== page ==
Politically, Sharad Pawar often gives mixed signals. He has clarity when he goes beyond domestic power games. For example, when he said that China was trying to encircle India.
The only problem with this, however, is that it isn’t the full truth. Because China isn’t trying to encircle India. At this point, China is succeeding in encircling India. The choke-hold is getting tighter.
As we end this festive week, the Chinese propaganda machine is churning out a series of videos from the Galwan clash of June 2020. These display Indian soldiers they had taken captive for three days, and other provocative images and threats.
This is topped by war-like commentary on Global Times or other Chinese weapons of psychological mass destruction. The reaction from Beijing to Vice-President Venkaiah Naidu’s visit to Arunachal Pradesh wasn’t an unfamiliar one. Just that the intensity, and the words used, were.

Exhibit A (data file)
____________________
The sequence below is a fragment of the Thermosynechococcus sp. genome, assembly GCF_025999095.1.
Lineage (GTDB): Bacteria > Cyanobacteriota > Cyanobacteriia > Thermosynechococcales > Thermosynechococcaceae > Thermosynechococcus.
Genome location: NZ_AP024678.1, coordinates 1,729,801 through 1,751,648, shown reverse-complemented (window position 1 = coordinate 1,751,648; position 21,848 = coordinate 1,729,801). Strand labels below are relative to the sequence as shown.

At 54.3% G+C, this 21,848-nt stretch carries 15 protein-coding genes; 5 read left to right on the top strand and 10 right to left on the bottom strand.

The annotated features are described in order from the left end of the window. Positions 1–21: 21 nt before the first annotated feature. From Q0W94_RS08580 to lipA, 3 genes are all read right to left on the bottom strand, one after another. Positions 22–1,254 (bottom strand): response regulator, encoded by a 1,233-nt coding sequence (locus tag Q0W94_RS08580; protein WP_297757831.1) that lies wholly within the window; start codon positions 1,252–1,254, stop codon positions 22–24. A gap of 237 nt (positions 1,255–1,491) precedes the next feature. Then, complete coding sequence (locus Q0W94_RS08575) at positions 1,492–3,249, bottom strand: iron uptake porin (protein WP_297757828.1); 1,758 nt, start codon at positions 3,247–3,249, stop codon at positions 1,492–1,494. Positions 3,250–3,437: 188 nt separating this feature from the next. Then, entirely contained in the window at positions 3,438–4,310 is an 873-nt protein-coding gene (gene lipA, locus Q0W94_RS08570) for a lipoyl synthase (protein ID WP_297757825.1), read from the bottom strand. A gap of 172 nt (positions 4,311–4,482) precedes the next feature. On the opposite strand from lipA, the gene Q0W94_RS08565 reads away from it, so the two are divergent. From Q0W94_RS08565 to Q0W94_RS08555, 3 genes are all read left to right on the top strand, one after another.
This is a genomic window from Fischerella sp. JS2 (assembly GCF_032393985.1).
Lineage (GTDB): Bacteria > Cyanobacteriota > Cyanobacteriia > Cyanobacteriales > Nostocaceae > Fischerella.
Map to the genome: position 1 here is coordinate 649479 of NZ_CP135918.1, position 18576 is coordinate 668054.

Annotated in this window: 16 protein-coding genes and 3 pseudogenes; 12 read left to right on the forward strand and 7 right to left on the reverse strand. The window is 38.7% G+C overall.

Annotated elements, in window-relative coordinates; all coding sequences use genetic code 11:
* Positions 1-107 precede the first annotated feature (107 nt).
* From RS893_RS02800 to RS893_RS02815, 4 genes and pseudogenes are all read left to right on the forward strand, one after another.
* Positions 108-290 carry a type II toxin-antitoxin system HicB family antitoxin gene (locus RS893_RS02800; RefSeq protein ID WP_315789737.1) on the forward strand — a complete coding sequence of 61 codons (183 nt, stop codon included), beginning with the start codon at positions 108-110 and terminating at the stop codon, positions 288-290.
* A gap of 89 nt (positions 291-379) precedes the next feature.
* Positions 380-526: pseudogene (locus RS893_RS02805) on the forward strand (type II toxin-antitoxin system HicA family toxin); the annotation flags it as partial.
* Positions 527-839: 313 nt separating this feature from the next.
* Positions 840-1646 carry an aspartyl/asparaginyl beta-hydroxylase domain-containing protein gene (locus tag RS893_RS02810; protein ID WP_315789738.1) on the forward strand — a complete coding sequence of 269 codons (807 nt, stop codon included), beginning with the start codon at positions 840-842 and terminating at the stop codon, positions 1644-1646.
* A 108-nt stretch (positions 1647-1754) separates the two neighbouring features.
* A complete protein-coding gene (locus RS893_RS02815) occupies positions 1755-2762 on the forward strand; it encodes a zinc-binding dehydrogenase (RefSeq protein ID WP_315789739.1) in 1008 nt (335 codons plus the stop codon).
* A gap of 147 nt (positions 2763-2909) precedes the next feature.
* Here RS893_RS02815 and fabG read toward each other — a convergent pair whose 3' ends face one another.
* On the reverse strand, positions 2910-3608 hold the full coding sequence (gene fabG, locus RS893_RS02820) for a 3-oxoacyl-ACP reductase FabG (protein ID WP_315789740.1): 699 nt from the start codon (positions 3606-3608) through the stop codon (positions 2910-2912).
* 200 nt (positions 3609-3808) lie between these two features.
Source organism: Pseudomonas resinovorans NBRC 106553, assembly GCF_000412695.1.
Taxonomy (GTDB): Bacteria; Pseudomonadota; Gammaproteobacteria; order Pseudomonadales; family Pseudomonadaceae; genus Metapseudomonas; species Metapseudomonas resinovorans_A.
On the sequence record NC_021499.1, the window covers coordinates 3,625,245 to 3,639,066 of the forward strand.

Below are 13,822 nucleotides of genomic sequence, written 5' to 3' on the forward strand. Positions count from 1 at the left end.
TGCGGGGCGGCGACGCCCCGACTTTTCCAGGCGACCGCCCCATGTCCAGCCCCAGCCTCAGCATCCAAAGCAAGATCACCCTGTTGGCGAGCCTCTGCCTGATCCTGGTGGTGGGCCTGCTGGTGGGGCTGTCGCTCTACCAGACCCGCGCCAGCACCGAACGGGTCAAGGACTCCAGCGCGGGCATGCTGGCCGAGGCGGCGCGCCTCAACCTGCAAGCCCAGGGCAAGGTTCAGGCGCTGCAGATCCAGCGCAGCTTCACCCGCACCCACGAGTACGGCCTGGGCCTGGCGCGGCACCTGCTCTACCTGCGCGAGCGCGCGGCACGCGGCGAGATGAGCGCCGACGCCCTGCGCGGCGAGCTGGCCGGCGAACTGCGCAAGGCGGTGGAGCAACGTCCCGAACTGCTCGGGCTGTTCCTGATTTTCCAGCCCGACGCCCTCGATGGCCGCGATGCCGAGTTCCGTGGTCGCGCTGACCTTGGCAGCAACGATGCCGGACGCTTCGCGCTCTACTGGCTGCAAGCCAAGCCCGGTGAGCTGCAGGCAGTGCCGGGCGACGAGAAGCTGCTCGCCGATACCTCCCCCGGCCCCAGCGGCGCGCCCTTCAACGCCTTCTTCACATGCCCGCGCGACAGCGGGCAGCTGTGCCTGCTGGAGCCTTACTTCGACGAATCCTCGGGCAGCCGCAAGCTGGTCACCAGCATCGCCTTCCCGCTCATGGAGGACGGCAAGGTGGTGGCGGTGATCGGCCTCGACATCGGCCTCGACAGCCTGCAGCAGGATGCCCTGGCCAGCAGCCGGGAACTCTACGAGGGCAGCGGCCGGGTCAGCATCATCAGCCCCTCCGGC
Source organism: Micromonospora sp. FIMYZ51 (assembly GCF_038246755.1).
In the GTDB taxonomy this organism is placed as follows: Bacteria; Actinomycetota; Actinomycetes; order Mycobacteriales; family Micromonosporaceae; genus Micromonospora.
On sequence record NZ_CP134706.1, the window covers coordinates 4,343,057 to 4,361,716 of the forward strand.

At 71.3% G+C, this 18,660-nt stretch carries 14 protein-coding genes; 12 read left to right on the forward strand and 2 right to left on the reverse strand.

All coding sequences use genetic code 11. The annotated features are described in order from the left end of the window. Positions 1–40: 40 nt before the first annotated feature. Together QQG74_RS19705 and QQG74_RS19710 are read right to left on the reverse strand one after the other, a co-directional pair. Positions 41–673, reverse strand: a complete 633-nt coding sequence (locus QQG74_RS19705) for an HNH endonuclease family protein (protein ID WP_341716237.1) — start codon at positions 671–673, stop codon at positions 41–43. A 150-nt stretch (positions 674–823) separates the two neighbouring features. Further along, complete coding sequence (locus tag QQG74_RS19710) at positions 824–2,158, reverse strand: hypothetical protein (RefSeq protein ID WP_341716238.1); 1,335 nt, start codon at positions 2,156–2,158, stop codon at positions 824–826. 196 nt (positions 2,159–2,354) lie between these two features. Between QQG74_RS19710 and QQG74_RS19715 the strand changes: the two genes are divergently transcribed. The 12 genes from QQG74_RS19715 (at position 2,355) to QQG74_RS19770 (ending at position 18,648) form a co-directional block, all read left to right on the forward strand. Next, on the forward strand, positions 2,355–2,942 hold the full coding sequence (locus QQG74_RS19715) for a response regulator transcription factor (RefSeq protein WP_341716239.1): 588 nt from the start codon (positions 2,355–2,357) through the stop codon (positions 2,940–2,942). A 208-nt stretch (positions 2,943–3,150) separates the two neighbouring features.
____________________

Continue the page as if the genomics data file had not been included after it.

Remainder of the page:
All this is manoeuvring, but not yet encirclement. That’s happening elsewhere. With Pakistan obviously, Sri Lanka, Bangladesh, Nepal and now Afghanistan. There is an intensifying Chinese relationship with Iran, Turkey and some Central Asian republics.
The latest, in fact as we write this column, is the breathless releases from Chinese state media claiming a border agreement with Bhutan. It doesn’t say so in as many words, but suggests that this has happened or is happening in spite of India. For effect, it also counsels Bhutan how it let its interests suffer by letting India insert itself in its dealings with China over Doklam.
Within the region and beyond, the Chinese are trying to tell every country who’s the boss in this neighbourhood, or the dada of the mohalla. In Eastern Ladakh, the Chinese came prepared with much hardened positions for the 13th Corps Commander-level talks, and issued offensive ‘take-it-or-you-won’t-even-have-it’ statements.